California Court of Appeals, Fourth District, First Division
from orders of the Superior Court of San Diego County Nos.
CR143205, SCD120970, SCD153778, Jay M. Bloom, Judge. Affirmed
and remanded, with directions.
S. Bitar, under appointment by the Court of Appeal, for
Defendant and Appellant.
Becerra, Attorney General, Gerald A. Engler, Chief Assistant
Attorney General, Julie L. Garland, Assistant Attorney
General, Arlene A. Sevidal, Randall D. Einhorn and James M.
Toohey, Deputy Attorneys General, for Plaintiff and
HALLER, ACTING P. J.
Leola Allen pleaded guilty to committing felony welfare fraud
in 1993, 1997, and 2000 (and to committing felony perjury in
2000). At sentencing in each case, the trial court ordered
Allen to pay direct victim restitution and various fines and
fees. In 2018, Allen filed petitions under Penal Code
sections 1203.4 and 1203.42 seeking discretionary
"expungement" of her convictions on the basis she
had been rehabilitated. She also sought to stay, dismiss,
or delete her court-ordered fines and fees because she
asserted she was unable to pay them. The prosecution opposed
the expungement requests because Allen still owed about $9,
000 in direct victim restitution; the prosecution did not
oppose the request for relief from the fines and fees. The
trial court denied Allen's petitions based on her
outstanding victim restitution obligations, but did not
directly address her request for relief from the fines and
appeal, Allen argues that under the recent decision in
People v. Dueñas (2019) 30 Cal.App.5th 1157
(Dueñas), the trial court's denial of her
expungement petitions on the basis of her outstanding victim
restitution obligations violated her due process or equal
protection rights because she was financially unable to pay
the victim restitution. As we will explain, this argument
lacks merit for two reasons. First, Dueñas is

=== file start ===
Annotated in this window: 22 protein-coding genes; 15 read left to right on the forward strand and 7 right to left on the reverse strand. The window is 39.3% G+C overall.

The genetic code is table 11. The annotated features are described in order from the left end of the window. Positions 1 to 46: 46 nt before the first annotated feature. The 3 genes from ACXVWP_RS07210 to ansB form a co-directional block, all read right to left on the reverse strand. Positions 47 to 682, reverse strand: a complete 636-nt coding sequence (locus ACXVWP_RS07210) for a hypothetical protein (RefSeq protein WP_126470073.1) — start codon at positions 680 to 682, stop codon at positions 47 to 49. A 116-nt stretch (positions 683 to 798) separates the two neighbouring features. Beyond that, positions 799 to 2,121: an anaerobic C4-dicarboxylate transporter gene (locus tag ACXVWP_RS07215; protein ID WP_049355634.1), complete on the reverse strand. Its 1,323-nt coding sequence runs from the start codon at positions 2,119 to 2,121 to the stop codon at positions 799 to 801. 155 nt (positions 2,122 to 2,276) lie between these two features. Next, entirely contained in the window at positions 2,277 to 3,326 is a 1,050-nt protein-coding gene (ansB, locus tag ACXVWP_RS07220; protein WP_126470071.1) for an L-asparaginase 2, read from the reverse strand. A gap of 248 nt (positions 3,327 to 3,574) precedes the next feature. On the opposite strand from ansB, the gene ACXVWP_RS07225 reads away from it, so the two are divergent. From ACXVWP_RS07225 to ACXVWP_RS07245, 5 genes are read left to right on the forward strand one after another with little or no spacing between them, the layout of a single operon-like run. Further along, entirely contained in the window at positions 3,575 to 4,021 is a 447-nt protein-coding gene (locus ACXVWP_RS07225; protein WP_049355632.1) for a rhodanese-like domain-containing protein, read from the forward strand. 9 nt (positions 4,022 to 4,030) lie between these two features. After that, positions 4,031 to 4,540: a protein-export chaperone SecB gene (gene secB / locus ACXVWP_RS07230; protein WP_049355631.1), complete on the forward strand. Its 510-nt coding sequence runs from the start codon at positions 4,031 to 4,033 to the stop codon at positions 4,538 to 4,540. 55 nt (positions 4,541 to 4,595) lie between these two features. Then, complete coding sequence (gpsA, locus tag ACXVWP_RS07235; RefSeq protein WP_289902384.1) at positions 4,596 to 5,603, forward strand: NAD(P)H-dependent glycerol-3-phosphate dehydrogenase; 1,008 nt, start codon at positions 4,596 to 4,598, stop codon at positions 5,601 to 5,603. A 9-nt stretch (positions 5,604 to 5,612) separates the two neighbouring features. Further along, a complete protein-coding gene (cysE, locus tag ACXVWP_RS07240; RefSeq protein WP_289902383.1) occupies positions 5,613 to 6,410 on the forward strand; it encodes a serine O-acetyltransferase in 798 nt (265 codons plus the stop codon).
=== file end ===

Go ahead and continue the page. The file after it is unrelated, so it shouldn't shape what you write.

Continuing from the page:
materially distinguishable-it involved revenue-generating
assessments and a punitive restitution fine, whereas this
case involves voter-mandated direct victim restitution
intended to make the victim whole. Second, we agree with the
analysis of numerous courts that have rejected
Dueñas's due process framework.
Allen contends the trial court erroneously concluded that her
outstanding victim restitution obligations deprived the court
of the authority to grant discretionary expungement. The
record does not support this contention.
remand, however, we direct the trial court to conduct further
proceedings in two respects. First, because the trial court
did not directly address Allen's request for relief from
the court-ordered fines and fees (other than victim
restitution), we will direct the trial court to do so.
Second, because the record is unclear regarding whether Allen
paid all the victim restitution owed in connection with her
convictions in 2000, we will direct the trial court to make
this factual determination and, if the court determines she
has paid it all, to reconsider her expungement petition in
light of that fact.
other respects, we affirm.
AND PROCEDURAL BACKGROUND
1993, Allen pleaded guilty in case No. CR143205 (the 1993
Case) to one felony count of failing to report income to the
Department of Social Services (Department) resulting in her
receipt of more than $400 in unentitled benefits (hereafter,
welfare fraud). (Welf. & Inst. Code, former § 10980,
subd. (c)(2).) The trial court placed Allen on
probation for five years, ordered her to pay victim
restitution of $10, 994, and imposed a restitution fine of
$200. Allen's probation expired in 2000.
1997, Allen pleaded guilty in case No. SCD120970 (the 1997